Religious Divide in Northern Ireland Between Protestants and Catholics: Belfast Burning

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Every year on July 12, many Protestants, loyalists, and unionists in Northern Ireland celebrate by lighting huge bonfires and marching through the streets playing music and saluting the Queen. This year, about 50,000 people reportedly took part all over the region.

“The Twelfth” is a particularly contentious period in the heavily divided Protestant/Catholic city of Belfast. After decades of conflict in Northern Ireland known as the Troubles — a political and sectarian war that claimed about 3,600 lives — there are still many people on each side who feel oppressed by the other. Riots involving rock throwing, Molotov cocktails, and even gunfire often erupt on or around the Twelfth. Problems are particularly commonplace as marchers head through Ardoyne, a heavily Catholic and nationalist area surrounded by Protestant neighborhoods.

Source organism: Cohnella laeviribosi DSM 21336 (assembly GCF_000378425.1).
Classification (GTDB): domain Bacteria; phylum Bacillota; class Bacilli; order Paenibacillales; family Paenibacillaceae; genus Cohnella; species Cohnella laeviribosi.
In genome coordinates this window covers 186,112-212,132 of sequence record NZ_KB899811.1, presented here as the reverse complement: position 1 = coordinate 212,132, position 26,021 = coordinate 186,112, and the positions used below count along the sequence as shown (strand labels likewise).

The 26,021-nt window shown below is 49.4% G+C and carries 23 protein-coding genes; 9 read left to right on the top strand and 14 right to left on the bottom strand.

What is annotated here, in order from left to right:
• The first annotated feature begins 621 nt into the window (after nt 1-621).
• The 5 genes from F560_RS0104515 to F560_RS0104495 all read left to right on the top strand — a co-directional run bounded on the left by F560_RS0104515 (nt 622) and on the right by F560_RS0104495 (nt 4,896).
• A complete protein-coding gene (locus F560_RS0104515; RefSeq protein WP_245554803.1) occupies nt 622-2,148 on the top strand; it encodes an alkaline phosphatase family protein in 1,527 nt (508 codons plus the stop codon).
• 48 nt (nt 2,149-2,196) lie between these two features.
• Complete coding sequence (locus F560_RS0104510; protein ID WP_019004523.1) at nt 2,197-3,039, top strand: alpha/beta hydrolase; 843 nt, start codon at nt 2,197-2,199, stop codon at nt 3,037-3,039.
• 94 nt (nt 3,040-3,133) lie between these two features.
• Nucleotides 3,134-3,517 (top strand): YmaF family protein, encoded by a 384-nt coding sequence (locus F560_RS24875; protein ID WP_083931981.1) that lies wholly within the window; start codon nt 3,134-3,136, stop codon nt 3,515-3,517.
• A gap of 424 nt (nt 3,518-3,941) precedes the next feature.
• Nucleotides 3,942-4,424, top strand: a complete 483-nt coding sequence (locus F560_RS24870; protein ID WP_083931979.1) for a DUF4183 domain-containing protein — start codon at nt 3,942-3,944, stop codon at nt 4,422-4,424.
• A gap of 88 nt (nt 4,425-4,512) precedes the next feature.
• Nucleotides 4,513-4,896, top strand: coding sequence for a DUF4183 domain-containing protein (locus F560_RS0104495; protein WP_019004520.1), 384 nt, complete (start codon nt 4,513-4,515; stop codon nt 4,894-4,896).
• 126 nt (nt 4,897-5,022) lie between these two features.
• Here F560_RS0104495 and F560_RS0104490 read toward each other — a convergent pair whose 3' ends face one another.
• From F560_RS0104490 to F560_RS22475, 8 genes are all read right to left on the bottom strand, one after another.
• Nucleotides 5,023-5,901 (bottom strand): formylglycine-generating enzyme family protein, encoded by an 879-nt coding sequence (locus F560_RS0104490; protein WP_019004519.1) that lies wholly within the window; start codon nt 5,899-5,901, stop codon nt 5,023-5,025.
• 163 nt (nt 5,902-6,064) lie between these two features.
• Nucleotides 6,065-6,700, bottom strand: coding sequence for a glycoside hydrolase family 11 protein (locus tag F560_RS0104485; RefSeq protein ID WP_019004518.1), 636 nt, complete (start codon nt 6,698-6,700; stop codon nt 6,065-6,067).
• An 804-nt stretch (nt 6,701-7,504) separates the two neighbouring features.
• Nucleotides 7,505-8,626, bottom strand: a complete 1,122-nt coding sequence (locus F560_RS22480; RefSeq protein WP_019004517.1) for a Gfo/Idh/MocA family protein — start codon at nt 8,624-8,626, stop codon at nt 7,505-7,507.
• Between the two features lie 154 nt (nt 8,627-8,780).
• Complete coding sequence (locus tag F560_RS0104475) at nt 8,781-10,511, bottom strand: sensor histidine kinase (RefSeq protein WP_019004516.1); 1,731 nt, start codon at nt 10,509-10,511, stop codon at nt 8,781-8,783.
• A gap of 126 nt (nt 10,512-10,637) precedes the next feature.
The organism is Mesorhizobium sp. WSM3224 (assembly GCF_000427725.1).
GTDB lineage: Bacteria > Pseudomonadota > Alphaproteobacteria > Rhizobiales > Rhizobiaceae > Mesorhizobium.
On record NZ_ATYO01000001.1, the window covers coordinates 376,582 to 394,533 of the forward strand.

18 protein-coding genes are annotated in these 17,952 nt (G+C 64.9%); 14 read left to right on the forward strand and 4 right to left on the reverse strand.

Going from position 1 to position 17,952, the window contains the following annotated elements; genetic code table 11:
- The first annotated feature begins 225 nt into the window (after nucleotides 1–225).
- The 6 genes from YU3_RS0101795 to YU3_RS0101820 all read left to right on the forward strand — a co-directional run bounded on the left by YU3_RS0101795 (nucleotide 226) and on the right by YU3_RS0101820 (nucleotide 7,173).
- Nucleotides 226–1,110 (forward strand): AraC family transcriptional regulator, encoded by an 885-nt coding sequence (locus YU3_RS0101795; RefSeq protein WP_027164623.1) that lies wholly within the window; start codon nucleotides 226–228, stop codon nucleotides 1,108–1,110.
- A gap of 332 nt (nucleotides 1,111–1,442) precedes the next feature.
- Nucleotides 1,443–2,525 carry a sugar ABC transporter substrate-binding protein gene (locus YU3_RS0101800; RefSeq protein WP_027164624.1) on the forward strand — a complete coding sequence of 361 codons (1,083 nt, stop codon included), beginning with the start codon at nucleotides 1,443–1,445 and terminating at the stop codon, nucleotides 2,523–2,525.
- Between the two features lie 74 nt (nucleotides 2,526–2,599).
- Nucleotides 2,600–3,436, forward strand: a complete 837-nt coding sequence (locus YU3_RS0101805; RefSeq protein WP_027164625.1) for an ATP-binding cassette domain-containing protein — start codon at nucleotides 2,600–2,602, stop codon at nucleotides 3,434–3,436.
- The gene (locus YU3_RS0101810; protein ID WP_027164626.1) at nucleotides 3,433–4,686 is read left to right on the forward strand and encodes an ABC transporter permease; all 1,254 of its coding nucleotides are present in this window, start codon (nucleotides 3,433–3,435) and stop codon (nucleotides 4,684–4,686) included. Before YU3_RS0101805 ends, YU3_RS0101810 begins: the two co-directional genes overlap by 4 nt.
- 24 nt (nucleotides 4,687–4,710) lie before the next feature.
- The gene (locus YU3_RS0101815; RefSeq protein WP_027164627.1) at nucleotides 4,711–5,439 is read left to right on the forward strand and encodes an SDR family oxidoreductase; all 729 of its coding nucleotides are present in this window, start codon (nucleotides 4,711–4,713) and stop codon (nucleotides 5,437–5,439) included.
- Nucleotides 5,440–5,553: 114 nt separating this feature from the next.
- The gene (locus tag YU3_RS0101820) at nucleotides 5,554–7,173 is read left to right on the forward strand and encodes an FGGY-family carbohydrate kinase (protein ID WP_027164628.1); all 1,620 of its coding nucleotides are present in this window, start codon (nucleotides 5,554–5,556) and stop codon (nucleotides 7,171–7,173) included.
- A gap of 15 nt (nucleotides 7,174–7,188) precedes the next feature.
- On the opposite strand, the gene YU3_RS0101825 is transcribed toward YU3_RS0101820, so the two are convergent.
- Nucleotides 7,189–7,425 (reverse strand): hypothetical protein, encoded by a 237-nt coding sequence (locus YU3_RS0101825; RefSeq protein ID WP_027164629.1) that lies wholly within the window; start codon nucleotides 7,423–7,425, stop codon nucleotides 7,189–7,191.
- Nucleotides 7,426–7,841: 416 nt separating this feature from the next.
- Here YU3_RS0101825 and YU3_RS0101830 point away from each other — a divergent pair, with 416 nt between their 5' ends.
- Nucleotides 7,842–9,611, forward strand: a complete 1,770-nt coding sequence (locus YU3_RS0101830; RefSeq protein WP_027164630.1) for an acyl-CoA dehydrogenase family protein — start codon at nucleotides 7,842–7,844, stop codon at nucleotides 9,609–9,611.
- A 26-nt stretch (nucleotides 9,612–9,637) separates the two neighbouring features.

Though the city’s youngest adults can barely remember the Troubles themselves, they’re increasingly becoming radicalized. Poverty in Belfast is at a 10-year high; unemployment hovers near 8 percent, with about one in four 18- to 24-year-olds out of work. And so with few jobs and often inadequate education, young men are indoctrinated by paramilitary groups still left over from the fighting of the past.

VICE News went to the biggest bonfire in Northern Ireland, on Belfast’s notorious Shankill Road, to watch Protestants and loyalists celebrate — and drink, and fight, and burn Irish flags.

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